DETAILS OF THE WORKING MEMORY 20

Among those functional parts such as counters and registers which are included in the working memory 20, those associated with the generation of chord tones and bass tones are enumerated as follows.

(1) First tempo counter TCLA

This is assigned to count those tempo clock pulses TP delivered from the frequency divider 26. As an example, this counter assumes count values from "0" to "31", and this counter is reset to "0" at the timing at which the count becomes "32" (i.e. the end of one bar, i.e. measure).

(2) Second tempo counter TCLB

This counter is arranged so that, each time the first tempo counter TCLA assumes a count value of even number, this second tempo counter is set with a count value which is 1/2 of said even count value, and this counter assumes count values ranging from "0" to "15".

(3) Key code registers KC1 ˜KC3

These registers are buffer registers intended to store key code data for three (3) keys counted from the lowest note key among the plurality of depressed keys in the accompaniment key region. The values of the key code data are so determined as mentioned in the following Table 1 for each note name.

              TABLE 1______________________________________Note name:     C0            C# 0                   . . . C1                             . . . C2                                       . . .Value:    0      1      . . . 12  . . . 24  . . .______________________________________

(4) Count value register CNT

This is a register intended to set the count values of the one-bit counter 28. The setting of count values is performed at every fourth-note timing (i.e. at each time that the count value of TCLA becomes "8").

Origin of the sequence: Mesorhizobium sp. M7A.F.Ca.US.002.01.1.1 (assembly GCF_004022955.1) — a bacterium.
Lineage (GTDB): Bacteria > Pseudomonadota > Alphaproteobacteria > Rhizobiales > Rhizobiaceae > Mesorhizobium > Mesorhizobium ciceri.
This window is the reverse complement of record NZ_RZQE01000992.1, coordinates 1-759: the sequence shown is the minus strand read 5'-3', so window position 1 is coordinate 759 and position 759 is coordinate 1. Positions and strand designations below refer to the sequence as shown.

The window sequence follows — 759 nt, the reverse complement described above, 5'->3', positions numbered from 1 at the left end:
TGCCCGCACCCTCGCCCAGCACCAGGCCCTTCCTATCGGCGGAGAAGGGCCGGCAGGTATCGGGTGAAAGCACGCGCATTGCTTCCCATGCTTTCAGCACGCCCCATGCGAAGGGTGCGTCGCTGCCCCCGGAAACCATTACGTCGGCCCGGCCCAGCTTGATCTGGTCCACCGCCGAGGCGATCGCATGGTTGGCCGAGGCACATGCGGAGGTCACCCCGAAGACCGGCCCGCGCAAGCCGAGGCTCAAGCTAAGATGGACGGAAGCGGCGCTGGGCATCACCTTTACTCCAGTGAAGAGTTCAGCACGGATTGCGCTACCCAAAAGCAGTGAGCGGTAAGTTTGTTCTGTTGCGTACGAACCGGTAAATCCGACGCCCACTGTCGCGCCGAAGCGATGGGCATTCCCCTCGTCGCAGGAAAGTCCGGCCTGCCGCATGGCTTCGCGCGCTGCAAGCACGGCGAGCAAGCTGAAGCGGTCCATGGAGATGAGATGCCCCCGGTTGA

(5) Chord tone production registers CH1 ˜CH3

These are key code registers corresponding to the three (3) channels intended for the production of chord tones. Those key code data of said key code registers KC1 ˜KC3 are transferred to these registers CH1 ˜CH3, respectively, to be stored therein.

(6) Chord control data register CHDR

This is a register for storing the chord pattern constituting data, i,e. chord determination data, as they are read out from the pattern memory 22.

(7) Bass control data register BASR

This is a register for storing the bass pattern constituting data, i.e. bass determination data, as they are read out from the pattern memory 22.

(8) Bass tone production register BSNR

This is a register for storing the bass tone pitch determination data constituting a part of the bass determination data, or to store the bass tone pitch data formed based on the abovesaid bass tone pitch determination data.

(9) Root note register ROT

This is a register for storing the root note data indicative of the root note name having been detected based on a key depression done in the accompaniment kay region. The values of the root note data are so determined as to become "0", "1", . . . , "11" correspondingly to the twelve (12) note names: C, C♯, . . . , B, respectively.

(10) Chord type register TYP

This is a register for storing the chord type data indicative of those chord types detected based on the key depression occurred in the accompaniment key region. The values of the chord types are predetermined so as to become "1", "2", "3" and "4" to correspond to the four (4) types of chords: major, minor, seventh and minor seventh, respectively.

(11) Address register ADR